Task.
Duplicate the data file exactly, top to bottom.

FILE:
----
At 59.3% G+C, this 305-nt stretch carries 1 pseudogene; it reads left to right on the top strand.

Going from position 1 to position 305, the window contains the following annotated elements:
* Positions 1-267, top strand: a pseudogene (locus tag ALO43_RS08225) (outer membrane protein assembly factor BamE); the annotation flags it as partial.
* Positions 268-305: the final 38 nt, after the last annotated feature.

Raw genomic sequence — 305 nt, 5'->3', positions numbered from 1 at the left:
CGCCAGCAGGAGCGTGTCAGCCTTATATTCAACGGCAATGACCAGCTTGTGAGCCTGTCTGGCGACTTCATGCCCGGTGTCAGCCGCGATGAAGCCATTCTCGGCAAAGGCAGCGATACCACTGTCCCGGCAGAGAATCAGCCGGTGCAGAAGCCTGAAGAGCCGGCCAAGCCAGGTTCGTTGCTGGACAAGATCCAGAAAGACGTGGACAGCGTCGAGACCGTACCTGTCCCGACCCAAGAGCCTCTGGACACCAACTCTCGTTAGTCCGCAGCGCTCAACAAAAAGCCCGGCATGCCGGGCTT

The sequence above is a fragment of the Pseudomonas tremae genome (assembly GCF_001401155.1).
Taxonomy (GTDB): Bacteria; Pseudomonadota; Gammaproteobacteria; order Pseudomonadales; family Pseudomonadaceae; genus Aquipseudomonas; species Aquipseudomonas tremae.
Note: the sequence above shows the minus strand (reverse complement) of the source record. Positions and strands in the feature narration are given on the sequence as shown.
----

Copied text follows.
At 59.3% G+C, this 305-nt stretch carries 1 pseudogene; it reads left to right on the top strand.

Going from position 1 to position 305, the window contains the following annotated elements:
* Positions 1-267, top strand: a pseudogene (locus tag ALO43_RS08225) (outer membrane protein assembly factor BamE); the annotation flags it as partial.
* Positions 268-305: the final 38 nt, after the last annotated feature.

Raw genomic sequence — 305 nt, 5'->3', positions numbered from 1 at the left:
CGCCAGCAGGAGCGTGTCAGCCTTATATTCAACGGCAATGACCAGCTTGTGAGCCTGTCTGGCGACTTCATGCCCGGTGTCAGCCGCGATGAAGCCATTCTCGGCAAAGGCAGCGATACCACTGTCCCGGCAGAGAATCAGCCGGTGCAGAAGCCTGAAGAGCCGGCCAAGCCAGGTTCGTTGCTGGACAAGATCCAGAAAGACGTGGACAGCGTCGAGACCGTACCTGTCCCGACCCAAGAGCCTCTGGACACCAACTCTCGTTAGTCCGCAGCGCTCAACAAAAAGCCCGGCATGCCGGGCTT

The sequence above is a fragment of the Pseudomonas tremae genome (assembly GCF_001401155.1).
Taxonomy (GTDB): Bacteria; Pseudomonadota; Gammaproteobacteria; order Pseudomonadales; family Pseudomonadaceae; genus Aquipseudomonas; species Aquipseudomonas tremae.
Note: the sequence above shows the minus strand (reverse complement) of the source record. Positions and strands in the feature narration are given on the sequence as shown.